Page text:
Photographs by J.T. Wampler
Arkansas' Dalton Wagner Saturday April 8, 2017 during a spring scrimmage at Donald W. Reynolds Razorback Stadium.
Thursday, May 18, 2017
FAYETTEVILLE Being from a tight-knit family, Arkansas freshman offensive tackle Dalton Wagner admits missing his parents, Brad and Nancy, and siblings since enrolling at the University of Arkansas in January.
“A lot of families are close, but I always thought — and we still always think it, too — our family is special,” Wagner said. “There’s like nothing that can break us apart.”
Wagner, 6-9, 320 pounds, of Richmond-Burton High School in Richmond, Ill., signed with the Hogs over scholarship offers from Missouri, California, Virginia, Purdue, Louisville, Illinois, Vanderbilt, Indiana and others.
After two months of school, Wagner flew home during spring break in March and found an excitable mother ready to greet him at the airport.
“I don’t think I’ll forget this the rest of my life,” Wagner said. “I’m looking around waiting outside of O’Hare [Airport in Chicago], and I see the Red Avalanche pulling up, and I see Mom’s hand outside the window waving frantically. And she jumps out of the car in the middle of a four-lane roundabout at the bottom of O’Hare International Airport. She comes sprinting across all these cars and all to give me a big ole hug.”
The Wagners' dinner table is known to feature huge steaks and impressive sides. Arkansas Coach Bret Bielema wanted to make sure the young offensive tackle didn’t go overboard during spring break.
“I remember Mom telling me the second day of spring break she got a text from Coach Bielema saying, ‘Make sure Dalton doesn’t eat too much when he’s home,'” Wagner said.
Wagner has noticed the training table at Arkansas doesn’t serve as much red meat and other foods he’s enjoyed in the past at home.
“It’s the little things you never realize that you miss like something as simple as mac and cheese and hot dogs, like where here it’s chicken,” Wagner said. “Don’t get me wrong, the food here is absolutely excellent, but it’s those little things you never think about.”
While in Fayetteville, Wagner gets a pick-me-up when he gets a chance to speak to his sister Melanie, 16, and brother Wyatt, 7.
“When I’m able to talk to them it brings a smile to their faces,” Wagner said. “That always cheers me up, too.”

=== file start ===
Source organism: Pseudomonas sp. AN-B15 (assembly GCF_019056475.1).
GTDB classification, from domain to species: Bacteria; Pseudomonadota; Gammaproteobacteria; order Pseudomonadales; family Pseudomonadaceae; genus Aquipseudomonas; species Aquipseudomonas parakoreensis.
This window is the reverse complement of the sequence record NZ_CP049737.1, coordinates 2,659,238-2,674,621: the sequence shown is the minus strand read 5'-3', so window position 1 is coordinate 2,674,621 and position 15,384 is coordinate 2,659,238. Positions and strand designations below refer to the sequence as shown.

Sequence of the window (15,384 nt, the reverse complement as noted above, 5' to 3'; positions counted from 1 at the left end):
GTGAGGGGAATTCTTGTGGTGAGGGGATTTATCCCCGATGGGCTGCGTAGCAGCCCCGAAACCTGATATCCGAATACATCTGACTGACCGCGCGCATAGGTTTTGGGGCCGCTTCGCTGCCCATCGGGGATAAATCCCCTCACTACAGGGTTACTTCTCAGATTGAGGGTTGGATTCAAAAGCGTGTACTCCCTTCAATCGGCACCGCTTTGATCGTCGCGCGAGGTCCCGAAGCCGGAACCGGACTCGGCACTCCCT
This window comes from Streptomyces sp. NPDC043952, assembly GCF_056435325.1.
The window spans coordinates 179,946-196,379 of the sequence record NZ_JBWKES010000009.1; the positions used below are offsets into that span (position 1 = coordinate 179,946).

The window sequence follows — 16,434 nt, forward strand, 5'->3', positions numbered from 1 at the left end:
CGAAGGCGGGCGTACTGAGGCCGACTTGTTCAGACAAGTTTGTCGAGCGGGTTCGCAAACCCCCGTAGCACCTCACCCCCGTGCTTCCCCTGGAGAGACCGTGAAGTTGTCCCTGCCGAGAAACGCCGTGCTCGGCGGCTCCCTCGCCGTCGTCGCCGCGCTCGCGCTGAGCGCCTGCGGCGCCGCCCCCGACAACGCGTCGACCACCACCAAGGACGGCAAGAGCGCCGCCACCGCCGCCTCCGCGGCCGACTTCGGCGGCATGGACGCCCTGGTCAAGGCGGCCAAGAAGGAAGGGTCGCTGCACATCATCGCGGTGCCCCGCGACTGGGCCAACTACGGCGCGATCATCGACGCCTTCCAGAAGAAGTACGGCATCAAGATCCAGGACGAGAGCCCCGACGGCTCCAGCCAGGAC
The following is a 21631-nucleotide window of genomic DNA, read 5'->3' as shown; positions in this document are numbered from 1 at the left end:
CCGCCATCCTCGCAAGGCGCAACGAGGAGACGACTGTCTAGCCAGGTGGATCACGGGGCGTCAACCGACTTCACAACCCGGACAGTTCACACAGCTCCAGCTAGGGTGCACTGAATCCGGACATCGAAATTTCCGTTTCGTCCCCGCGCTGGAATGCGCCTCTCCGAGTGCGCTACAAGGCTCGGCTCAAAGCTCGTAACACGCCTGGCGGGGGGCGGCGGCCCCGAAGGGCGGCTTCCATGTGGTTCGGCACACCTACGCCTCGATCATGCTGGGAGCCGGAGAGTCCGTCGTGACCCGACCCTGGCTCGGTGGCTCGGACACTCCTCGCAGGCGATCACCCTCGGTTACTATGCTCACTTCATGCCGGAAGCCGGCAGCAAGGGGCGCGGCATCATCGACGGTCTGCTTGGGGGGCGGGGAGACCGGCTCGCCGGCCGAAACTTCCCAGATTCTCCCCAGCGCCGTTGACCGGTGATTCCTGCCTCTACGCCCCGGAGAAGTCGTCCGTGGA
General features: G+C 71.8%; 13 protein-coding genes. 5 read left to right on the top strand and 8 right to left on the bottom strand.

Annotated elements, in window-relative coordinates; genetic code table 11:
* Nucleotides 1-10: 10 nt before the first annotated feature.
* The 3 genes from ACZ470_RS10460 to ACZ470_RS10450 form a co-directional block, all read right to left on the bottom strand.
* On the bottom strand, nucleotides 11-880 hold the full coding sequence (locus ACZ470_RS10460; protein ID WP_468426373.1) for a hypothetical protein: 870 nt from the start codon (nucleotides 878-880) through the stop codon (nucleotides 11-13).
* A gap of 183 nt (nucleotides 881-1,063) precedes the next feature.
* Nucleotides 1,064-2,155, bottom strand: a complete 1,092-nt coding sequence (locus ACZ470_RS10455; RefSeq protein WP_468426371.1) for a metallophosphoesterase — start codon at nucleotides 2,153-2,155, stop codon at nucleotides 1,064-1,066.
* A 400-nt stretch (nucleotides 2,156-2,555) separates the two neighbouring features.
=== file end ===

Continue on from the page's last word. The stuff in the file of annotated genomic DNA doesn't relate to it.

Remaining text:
His mother also sends care packages loaded with snacks.
“It’s always a little piece of home that comes down here," he said.
The benefits of enrolling early included time with strength and conditioning coach Ben Herbert.
“The offseason with Coach Herb was absolutely tremendous for me,” Wagner said. “I felt like it was a big booster.”
One of the biggest adjustments from high school to college was fine-tuning his footwork.
“Like in high school, you step left, you step right, you step forward, and you usually latch on to that guy and destroy him,” said Wagner, whose older brother, Bryce, plays on the offensive line at Southern Illinois. “Here, it’s vital to have footwork. No matter who you’re going against, you have to have good footwork, or they’re going to beat you.”
The playbook was another challenge for Wagner, especially during the first part of spring practice.
“The first two practices, I didn't know the plays too well,” Wagner said. “You think you know, and then you get out there, and you suddenly freeze up.”
During the recruiting process, Wagner became close with fellow early enrollees and offensive linemen Shane Clenin and Kirby Adcock. The three are called the "Three Musketeers" around campus.
“Every time people see us, we’re always together,” Wagner said.
The three bonded instantly when they first met.
“It was like the first time we met, it was like I had known them my whole life,” Wagner said. “We’re growing so much as teammates and as friends. They’re like the best friends I have down here for the most part, and they’re my roommates.”
Wagner said other linemen like Frank Ragnow, Paul Ramirez, Colton Jackson, Hjalte Froholdt and other upperclassmen have been helpful.
“They’re just so incredible,” Wagner said. “Coming in, I knew they were a special unit, but actually when you’re in that unit, you realize how much they take care of each other. One person fails, they hold that person accountable.”
Offensive line coach Kurt Anderson has emphasized O-line pride since arriving in Fayetteville and has created a brotherhood among the linemen.
“When I was first here I was like, ‘OK, it’s O-line pride,'” Wagner said. “But now, when we say O-line pride in that room, when we break it down, it’s something more than that because you’re with your brothers out there.”
Wagner has no regrets about forgoing his last semester of high school and enrolling early at Arkansas.
“This is probably one of the best decisions I’ve made in my life so far, committing to be a Razorback and enrolling early,” Wagner said. “You get such of a benefit out of this. Especially this early jump on the play book and get these plays in my head and Coach Herb and how much we’ve improved physically and mentally. It’s the best decision I’ve made, hands-down.”
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